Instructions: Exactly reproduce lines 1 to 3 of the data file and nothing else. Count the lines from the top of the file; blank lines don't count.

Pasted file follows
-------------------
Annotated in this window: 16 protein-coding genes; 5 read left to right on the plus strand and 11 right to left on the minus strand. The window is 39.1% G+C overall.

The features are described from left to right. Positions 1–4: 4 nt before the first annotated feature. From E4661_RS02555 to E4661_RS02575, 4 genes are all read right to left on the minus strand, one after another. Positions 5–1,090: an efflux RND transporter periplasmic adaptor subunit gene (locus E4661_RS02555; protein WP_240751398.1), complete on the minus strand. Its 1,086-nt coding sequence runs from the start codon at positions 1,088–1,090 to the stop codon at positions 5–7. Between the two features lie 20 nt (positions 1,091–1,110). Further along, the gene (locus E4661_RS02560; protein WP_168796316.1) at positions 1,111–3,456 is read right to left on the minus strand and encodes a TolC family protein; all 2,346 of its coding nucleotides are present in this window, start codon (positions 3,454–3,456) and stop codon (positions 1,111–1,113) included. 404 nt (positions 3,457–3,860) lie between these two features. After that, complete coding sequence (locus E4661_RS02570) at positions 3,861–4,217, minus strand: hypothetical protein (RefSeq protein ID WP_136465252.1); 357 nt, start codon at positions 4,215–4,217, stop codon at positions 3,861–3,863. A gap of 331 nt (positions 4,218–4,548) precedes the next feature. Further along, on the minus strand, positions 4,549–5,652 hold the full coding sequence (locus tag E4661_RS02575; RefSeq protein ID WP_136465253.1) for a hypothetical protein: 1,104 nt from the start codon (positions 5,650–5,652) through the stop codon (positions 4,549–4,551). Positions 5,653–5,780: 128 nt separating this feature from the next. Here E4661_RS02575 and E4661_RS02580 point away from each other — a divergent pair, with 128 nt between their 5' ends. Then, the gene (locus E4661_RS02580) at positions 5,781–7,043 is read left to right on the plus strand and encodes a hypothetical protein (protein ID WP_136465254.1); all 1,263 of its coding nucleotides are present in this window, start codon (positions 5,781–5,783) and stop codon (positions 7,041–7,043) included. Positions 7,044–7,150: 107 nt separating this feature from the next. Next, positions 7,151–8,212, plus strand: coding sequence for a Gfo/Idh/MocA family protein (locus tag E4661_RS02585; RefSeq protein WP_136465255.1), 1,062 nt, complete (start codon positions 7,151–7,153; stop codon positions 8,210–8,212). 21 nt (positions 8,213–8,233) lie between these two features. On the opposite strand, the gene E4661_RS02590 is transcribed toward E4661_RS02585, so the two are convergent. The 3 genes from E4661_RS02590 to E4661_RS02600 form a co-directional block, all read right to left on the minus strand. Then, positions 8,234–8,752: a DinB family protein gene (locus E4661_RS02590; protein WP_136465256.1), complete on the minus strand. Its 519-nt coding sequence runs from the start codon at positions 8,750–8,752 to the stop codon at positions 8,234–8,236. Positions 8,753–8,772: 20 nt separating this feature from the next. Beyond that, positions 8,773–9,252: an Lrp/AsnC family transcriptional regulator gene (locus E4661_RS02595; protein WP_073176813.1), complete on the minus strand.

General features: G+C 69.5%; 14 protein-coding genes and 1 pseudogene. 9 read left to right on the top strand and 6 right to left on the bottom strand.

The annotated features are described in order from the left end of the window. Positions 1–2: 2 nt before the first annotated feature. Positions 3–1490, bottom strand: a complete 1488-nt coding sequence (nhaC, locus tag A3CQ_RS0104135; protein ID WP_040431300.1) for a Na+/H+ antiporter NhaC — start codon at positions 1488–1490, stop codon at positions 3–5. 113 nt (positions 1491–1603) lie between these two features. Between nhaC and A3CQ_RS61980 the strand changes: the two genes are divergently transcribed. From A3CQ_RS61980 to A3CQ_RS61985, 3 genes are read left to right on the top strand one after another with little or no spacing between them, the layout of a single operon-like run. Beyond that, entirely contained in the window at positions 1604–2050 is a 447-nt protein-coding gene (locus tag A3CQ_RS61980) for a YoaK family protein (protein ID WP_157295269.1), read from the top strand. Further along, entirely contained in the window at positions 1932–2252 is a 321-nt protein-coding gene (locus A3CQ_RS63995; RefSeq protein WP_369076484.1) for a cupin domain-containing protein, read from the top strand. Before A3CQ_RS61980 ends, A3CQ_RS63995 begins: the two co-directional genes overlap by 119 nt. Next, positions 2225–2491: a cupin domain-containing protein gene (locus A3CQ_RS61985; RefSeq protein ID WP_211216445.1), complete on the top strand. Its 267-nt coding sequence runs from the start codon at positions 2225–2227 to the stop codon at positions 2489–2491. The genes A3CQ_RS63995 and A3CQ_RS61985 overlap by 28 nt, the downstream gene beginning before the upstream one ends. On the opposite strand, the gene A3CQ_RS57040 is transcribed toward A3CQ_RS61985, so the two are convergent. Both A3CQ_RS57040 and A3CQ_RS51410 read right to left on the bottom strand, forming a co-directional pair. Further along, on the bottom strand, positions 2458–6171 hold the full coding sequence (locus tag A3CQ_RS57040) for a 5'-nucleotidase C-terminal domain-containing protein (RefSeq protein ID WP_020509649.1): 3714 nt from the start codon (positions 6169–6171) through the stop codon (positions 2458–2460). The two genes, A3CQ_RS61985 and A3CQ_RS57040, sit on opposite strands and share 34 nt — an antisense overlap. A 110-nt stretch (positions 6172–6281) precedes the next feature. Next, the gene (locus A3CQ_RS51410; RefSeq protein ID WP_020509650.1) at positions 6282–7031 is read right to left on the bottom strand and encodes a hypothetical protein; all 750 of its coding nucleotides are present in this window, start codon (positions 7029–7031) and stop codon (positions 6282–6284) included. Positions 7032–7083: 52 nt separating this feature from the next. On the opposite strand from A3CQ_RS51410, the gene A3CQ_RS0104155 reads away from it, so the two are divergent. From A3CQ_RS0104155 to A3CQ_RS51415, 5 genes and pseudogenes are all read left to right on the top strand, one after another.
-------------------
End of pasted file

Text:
Annotated in this window: 16 protein-coding genes; 5 read left to right on the plus strand and 11 right to left on the minus strand. The window is 39.1% G+C overall.

The features are described from left to right. Positions 1–4: 4 nt before the first annotated feature. From E4661_RS02555 to E4661_RS02575, 4 genes are all read right to left on the minus strand, one after another. Positions 5–1,090: an efflux RND transporter periplasmic adaptor subunit gene (locus E4661_RS02555; protein WP_240751398.1), complete on the minus strand. Its 1,086-nt coding sequence runs from the start codon at positions 1,088–1,090 to the stop codon at positions 5–7. Between the two features lie 20 nt (positions 1,091–1,110). Further along, the gene (locus E4661_RS02560; protein WP_168796316.1) at positions 1,111–3,456 is read right to left on the minus strand and encodes a TolC family protein; all 2,346 of its coding nucleotides are present in this window, start codon (positions 3,454–3,456) and stop codon (positions 1,111–1,113) included. 404 nt (positions 3,457–3,860) lie between these two features. After that, complete coding sequence (locus E4661_RS02570) at positions 3,861–4,217, minus strand: hypothetical protein (RefSeq protein ID WP_136465252.1); 357 nt, start codon at positions 4,215–4,217, stop codon at positions 3,861–3,863. A gap of 331 nt (positions 4,218–4,548) precedes the next feature. Further along, on the minus strand, positions 4,549–5,652 hold the full coding sequence (locus tag E4661_RS02575; RefSeq protein ID WP_136465253.1) for a hypothetical protein: 1,104 nt from the start codon (positions 5,650–5,652) through the stop codon (positions 4,549–4,551). Positions 5,653–5,780: 128 nt separating this feature from the next. Here E4661_RS02575 and E4661_RS02580 point away from each other — a divergent pair, with 128 nt between their 5' ends. Then, the gene (locus E4661_RS02580) at positions 5,781–7,043 is read left to right on the plus strand and encodes a hypothetical protein (protein ID WP_136465254.1); all 1,263 of its coding nucleotides are present in this window, start codon (positions 5,781–5,783) and stop codon (positions 7,041–7,043) included. Positions 7,044–7,150: 107 nt separating this feature from the next. Next, positions 7,151–8,212, plus strand: coding sequence for a Gfo/Idh/MocA family protein (locus tag E4661_RS02585; RefSeq protein WP_136465255.1), 1,062 nt, complete (start codon positions 7,151–7,153; stop codon positions 8,210–8,212). 21 nt (positions 8,213–8,233) lie between these two features. On the opposite strand, the gene E4661_RS02590 is transcribed toward E4661_RS02585, so the two are convergent. The 3 genes from E4661_RS02590 to E4661_RS02600 form a co-directional block, all read right to left on the minus strand. Then, positions 8,234–8,752: a DinB family protein gene (locus E4661_RS02590; protein WP_136465256.1), complete on the minus strand. Its 519-nt coding sequence runs from the start codon at positions 8,750–8,752 to the stop codon at positions 8,234–8,236. Positions 8,753–8,772: 20 nt separating this feature from the next. Beyond that, positions 8,773–9,252: an Lrp/AsnC family transcriptional regulator gene (locus E4661_RS02595; protein WP_073176813.1), complete on the minus strand.

General features: G+C 69.5%; 14 protein-coding genes and 1 pseudogene. 9 read left to right on the top strand and 6 right to left on the bottom strand.